Genre: Contemporary Teen Romance
Target audience: YA
Publisher: Bloomsbury

Better Than Perfect is the first novel in the Wild Cards series. It’s a love story and a coming-of-age story. Set in Fremont, Chicago. The story is told from alternating viewpoints: Ashtyn and Derek.

Ashtyn is a girl in a guys’ world. She plays American Football and at the beginning of the novel the team vote her in as captain. For her it’s an honour and a complete surprise. But her boyfriend, also on the team, is not impressed. She doesn’t understand why he starts to freeze her out and gets phone calls from his ex. Ashtyn’s life takes another unexpected turn when she finds a teenage boy in her garden shed.

That boy –nearly-a-man is Derek. His story begins at school where he is promptly expelled for a prank. His life is turned upside down when his step-mother declares they are moving to Chicago to be near her family. Derek’s dad is not around as he’s in the Armed Forces. Luckily, it’s the beginning of the summer and he has it all before him to work out what to do. Ashtyn and Derek don’t have the best of introductions but soon they are falling for each other.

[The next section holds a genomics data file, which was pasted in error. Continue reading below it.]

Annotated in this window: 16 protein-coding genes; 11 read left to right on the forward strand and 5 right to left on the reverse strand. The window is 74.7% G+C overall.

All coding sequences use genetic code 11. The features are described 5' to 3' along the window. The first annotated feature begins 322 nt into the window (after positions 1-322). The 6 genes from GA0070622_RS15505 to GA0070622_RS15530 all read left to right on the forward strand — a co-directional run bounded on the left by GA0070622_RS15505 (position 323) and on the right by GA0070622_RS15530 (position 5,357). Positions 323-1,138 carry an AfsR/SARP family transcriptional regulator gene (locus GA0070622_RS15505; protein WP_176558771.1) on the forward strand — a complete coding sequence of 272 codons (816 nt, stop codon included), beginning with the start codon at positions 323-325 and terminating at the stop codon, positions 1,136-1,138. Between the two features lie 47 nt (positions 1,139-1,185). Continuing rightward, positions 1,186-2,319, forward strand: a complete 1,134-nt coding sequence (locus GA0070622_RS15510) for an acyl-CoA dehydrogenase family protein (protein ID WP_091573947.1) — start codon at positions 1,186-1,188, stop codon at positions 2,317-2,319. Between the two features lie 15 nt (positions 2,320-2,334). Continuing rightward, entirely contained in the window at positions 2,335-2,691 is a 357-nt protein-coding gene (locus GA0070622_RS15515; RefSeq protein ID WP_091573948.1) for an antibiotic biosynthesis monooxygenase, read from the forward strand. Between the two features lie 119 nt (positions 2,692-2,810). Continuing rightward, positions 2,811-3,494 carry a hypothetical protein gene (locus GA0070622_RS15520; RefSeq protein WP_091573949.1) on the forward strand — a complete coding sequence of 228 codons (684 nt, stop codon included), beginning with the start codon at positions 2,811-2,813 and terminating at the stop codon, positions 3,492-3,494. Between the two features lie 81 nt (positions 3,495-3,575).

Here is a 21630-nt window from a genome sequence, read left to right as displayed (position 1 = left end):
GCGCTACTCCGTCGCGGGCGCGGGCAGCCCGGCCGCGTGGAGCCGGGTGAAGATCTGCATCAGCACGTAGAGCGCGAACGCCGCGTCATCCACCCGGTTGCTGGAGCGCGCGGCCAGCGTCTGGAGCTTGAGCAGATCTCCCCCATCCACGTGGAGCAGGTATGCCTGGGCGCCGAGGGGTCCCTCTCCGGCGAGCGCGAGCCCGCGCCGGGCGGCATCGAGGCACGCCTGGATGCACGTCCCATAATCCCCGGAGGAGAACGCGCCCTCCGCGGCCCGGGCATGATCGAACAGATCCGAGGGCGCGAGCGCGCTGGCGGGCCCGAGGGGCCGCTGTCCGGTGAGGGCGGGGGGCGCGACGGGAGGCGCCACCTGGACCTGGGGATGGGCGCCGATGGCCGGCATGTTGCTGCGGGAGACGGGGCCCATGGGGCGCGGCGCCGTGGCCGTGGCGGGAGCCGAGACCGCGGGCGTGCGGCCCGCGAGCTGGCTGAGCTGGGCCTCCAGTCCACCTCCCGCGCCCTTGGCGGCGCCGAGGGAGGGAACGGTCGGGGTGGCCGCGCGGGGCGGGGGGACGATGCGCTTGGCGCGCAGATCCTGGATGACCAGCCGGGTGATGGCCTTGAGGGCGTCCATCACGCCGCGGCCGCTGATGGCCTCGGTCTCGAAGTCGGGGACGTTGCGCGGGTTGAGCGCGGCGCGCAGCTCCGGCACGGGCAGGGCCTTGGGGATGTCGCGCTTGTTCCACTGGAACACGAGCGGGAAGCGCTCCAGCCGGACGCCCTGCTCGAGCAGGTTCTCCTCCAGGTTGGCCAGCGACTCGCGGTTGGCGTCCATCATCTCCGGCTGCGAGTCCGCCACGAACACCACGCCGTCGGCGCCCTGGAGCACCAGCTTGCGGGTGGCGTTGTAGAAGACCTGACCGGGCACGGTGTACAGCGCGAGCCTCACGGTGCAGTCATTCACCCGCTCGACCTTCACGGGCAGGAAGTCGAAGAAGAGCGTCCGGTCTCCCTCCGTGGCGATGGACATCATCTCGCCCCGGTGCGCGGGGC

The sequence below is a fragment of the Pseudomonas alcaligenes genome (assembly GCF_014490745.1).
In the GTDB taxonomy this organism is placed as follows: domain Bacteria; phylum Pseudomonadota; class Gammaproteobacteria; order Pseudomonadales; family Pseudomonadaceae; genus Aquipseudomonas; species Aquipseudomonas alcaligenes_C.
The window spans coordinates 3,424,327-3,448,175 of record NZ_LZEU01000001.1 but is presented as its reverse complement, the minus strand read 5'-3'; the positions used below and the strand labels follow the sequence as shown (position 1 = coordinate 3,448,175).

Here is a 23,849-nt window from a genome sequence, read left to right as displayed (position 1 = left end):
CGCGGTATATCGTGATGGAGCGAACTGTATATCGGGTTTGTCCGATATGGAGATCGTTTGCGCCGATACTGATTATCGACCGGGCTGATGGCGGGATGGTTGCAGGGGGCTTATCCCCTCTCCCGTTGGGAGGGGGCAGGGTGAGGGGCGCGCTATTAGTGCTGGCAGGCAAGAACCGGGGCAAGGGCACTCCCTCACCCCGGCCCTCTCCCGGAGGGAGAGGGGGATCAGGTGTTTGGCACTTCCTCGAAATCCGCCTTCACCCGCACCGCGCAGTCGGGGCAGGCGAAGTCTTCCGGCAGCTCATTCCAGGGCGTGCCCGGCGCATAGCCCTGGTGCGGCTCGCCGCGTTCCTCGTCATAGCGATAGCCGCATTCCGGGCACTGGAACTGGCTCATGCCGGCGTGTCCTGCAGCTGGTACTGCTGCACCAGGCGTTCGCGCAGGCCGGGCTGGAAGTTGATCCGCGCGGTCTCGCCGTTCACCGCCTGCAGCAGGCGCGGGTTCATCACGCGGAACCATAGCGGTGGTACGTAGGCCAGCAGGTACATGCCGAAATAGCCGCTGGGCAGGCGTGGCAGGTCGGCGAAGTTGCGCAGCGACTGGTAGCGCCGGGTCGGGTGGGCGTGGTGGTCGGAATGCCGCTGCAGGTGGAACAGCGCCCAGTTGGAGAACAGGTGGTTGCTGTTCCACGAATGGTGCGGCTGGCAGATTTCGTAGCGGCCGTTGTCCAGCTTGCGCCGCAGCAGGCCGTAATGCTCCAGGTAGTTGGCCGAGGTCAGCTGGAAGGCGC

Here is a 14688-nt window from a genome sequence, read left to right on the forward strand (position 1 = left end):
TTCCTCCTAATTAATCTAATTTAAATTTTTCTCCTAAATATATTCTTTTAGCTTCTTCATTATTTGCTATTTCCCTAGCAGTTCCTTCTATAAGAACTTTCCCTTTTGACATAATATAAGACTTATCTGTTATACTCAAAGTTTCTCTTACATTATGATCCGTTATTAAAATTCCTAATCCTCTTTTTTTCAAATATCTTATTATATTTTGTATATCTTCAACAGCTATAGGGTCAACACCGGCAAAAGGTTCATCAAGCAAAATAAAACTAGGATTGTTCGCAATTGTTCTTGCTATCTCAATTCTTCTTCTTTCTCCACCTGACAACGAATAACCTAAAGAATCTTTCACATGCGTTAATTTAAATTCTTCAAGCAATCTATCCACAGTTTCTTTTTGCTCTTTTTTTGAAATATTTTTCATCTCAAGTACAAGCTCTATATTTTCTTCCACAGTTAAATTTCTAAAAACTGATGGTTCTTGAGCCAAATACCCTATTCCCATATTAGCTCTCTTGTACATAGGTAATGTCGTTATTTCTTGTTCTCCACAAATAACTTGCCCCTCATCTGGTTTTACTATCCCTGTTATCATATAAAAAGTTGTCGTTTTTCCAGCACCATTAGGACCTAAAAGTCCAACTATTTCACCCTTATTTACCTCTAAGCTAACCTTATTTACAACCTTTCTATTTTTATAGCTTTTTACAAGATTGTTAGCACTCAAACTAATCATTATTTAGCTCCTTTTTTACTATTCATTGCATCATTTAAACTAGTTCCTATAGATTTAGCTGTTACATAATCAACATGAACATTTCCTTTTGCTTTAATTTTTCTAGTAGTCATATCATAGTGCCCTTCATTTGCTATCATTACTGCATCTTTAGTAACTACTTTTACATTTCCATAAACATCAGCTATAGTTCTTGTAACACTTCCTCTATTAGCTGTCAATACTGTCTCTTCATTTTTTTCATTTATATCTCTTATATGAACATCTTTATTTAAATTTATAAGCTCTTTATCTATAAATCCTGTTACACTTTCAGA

This is another great read from Simone Elkeles. But it’s different from Perfect Chemistry and the Paradise duo. This is not so much about a culture clash. It’s more about impressions and expectations. Ashtyn is a great heroine. It is kind of amazing that women and men don’t play sport together in the twenty-first century. We haven’t come as far as we would like to think. At my own school, we have one girl who plays football (soccer) on the boys’ team and she is incredibly talented. But goodness, it took a lot of persuasion to get her to do it.

Derek is a funny guy. I loved the humour in this book. It was light, sweet and entertaining. Derek loves a good prank but he’s on a journey of his own. He’s carrying some guilt around his shoulders and he needs to forgive himself for something in his past. What they expect of each other is not what they get and there is a really enjoyable romance in this novel.